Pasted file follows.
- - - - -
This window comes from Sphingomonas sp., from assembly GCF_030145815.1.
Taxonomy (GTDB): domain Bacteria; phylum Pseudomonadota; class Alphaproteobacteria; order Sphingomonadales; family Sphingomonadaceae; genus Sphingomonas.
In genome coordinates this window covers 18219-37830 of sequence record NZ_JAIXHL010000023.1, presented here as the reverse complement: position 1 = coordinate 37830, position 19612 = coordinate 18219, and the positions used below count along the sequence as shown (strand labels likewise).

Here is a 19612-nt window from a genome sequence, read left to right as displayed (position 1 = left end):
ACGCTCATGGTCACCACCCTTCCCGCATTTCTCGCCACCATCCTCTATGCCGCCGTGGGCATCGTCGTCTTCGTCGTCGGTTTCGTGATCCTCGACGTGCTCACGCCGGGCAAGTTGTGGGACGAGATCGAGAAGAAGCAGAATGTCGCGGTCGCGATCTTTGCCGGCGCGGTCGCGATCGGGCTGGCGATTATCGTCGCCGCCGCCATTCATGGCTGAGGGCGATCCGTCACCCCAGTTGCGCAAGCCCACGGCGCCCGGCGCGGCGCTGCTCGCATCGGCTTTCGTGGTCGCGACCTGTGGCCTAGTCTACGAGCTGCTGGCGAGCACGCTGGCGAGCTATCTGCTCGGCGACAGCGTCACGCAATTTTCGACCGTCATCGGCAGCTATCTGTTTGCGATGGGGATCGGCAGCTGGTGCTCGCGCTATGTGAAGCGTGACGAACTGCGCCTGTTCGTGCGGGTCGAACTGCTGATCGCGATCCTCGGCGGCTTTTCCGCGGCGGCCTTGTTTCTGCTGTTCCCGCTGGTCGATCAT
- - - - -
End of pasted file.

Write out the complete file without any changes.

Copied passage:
This window comes from Sphingomonas sp., from assembly GCF_030145815.1.
Taxonomy (GTDB): domain Bacteria; phylum Pseudomonadota; class Alphaproteobacteria; order Sphingomonadales; family Sphingomonadaceae; genus Sphingomonas.
In genome coordinates this window covers 18219-37830 of sequence record NZ_JAIXHL010000023.1, presented here as the reverse complement: position 1 = coordinate 37830, position 19612 = coordinate 18219, and the positions used below count along the sequence as shown (strand labels likewise).

Here is a 19612-nt window from a genome sequence, read left to right as displayed (position 1 = left end):
ACGCTCATGGTCACCACCCTTCCCGCATTTCTCGCCACCATCCTCTATGCCGCCGTGGGCATCGTCGTCTTCGTCGTCGGTTTCGTGATCCTCGACGTGCTCACGCCGGGCAAGTTGTGGGACGAGATCGAGAAGAAGCAGAATGTCGCGGTCGCGATCTTTGCCGGCGCGGTCGCGATCGGGCTGGCGATTATCGTCGCCGCCGCCATTCATGGCTGAGGGCGATCCGTCACCCCAGTTGCGCAAGCCCACGGCGCCCGGCGCGGCGCTGCTCGCATCGGCTTTCGTGGTCGCGACCTGTGGCCTAGTCTACGAGCTGCTGGCGAGCACGCTGGCGAGCTATCTGCTCGGCGACAGCGTCACGCAATTTTCGACCGTCATCGGCAGCTATCTGTTTGCGATGGGGATCGGCAGCTGGTGCTCGCGCTATGTGAAGCGTGACGAACTGCGCCTGTTCGTGCGGGTCGAACTGCTGATCGCGATCCTCGGCGGCTTTTCCGCGGCGGCCTTGTTTCTGCTGTTCCCGCTGGTCGATCAT